I had this in April, and I officially call that month “Ye Sheng” Month – simply for the fact that I tried three different teas from that wonderfully odd varietal of tea leaf. This white tea is wildharvested from an abandoned government farm, and the leaves yield the most exquisite, lemony notes of any white I’ve ever had. Didn’t think Silver Needle could be trumped…but it was…and hard.
313 Tasting Notes
This was the third gin-infused/scented tea I’ve tried from Smith Teamaker’s in-house blender, Tony Tellin. The technique used was a different one; Mao Feng green tea was basted in gin for a period of time then re-dried. Or at least, that’s how I understood it. The result was a green tea with a very damp, deeply juniper berry scent. Taste-wise, it had more in common with a freshly-plucked, early spring Long Jing with a lemony/winy presence. Quite fantastic.
Full Write-Up Here: http://lazyliteratus.teatra.de/2011/05/04/mao-feng-gin/
This was hands down the most unique green tea I’ve come across in years. I’ve had aged pu-erhs, heard about aged oolongs (but never tried), and then comes this odd little beast. It has one of the most unique stories to tell. Heck, I found three Wikipedia articles on the stuff. Taste-wise, it definitely feels like an aged tea. Steeped four times, I had impressions of buttered veggies, vanilla, fruit, smoke, earth and mint. It’s not as winy as good sheng pu-erhs, but it’s still worth the unique experience.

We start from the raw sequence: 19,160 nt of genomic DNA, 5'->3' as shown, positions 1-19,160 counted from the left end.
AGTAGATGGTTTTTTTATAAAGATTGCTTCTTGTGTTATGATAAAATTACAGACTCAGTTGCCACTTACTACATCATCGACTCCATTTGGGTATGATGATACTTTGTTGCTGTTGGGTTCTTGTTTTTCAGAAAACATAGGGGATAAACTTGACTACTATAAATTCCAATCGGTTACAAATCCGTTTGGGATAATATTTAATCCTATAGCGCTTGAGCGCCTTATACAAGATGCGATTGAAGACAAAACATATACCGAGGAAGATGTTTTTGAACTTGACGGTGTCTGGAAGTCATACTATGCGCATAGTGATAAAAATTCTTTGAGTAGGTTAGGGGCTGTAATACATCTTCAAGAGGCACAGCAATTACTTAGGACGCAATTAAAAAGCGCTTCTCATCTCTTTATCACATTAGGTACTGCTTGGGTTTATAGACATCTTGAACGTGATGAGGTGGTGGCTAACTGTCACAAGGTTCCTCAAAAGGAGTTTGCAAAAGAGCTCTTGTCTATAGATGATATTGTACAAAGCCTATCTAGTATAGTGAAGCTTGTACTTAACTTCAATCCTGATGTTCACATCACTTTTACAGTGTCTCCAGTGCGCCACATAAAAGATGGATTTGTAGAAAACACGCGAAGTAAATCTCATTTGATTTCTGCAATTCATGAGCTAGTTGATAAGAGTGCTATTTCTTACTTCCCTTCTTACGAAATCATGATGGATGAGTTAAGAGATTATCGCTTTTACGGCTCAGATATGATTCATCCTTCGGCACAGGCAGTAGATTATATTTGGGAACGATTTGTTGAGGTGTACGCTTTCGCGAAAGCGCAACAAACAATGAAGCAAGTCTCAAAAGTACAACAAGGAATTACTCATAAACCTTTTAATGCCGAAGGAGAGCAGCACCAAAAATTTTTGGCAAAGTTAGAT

This is a great tisane for a hot day. Mint rich from smell to sip and a smooth spicy lean to it as well. I’m not usually one for peppermint blends, but if they’re balanced out with other ingredients, I can put up with it. Didn’t think mint and spice could work so well together. Duly noted
Today, I ventured out to Smith HQ to try their Bai Hao Oolong. Why? I dunno, it was a craving. The last three (or so) I tried, I liked. And it was the one thing of Smith’s I didn’t remember having. One of the blenders also finally cleared up an confusion about Taiwanese/Chinese Bai Haos for me that I greatly appreciated. Taste-wise, it possessed a smooth front, no mineral/chalk consistency, and a subtle, yam-like sweetness to the body and finish. By golly, I liked this Bai Hao.
I got this in the mail the day prior to an early early morning shift. I only ended up sleeping two hours that night. So, before heading to work, I went for something stronger than tea. le gasp! Thankfully, this is close enough to tea to be justifiable. It possesses a wood-sweet front, a distinctly masala chai-ish middle, and a smooth/cooling finish. It reminded me of sweetened dandelion coffee, only lighter and spicier. A “coffee” I could easily drink again. (If only it had fennel, though. [le sigh])